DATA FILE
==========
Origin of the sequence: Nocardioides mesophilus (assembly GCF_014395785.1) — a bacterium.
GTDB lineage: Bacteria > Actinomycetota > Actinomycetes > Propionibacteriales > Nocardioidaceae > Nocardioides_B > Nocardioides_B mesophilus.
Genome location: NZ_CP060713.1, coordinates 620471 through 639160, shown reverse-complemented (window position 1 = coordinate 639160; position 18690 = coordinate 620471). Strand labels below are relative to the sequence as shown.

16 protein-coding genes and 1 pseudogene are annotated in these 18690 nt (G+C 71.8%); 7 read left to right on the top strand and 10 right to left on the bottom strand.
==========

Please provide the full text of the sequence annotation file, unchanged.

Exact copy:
Origin of the sequence: Nocardioides mesophilus (assembly GCF_014395785.1) — a bacterium.
GTDB lineage: Bacteria > Actinomycetota > Actinomycetes > Propionibacteriales > Nocardioidaceae > Nocardioides_B > Nocardioides_B mesophilus.
Genome location: NZ_CP060713.1, coordinates 620471 through 639160, shown reverse-complemented (window position 1 = coordinate 639160; position 18690 = coordinate 620471). Strand labels below are relative to the sequence as shown.

16 protein-coding genes and 1 pseudogene are annotated in these 18690 nt (G+C 71.8%); 7 read left to right on the top strand and 10 right to left on the bottom strand.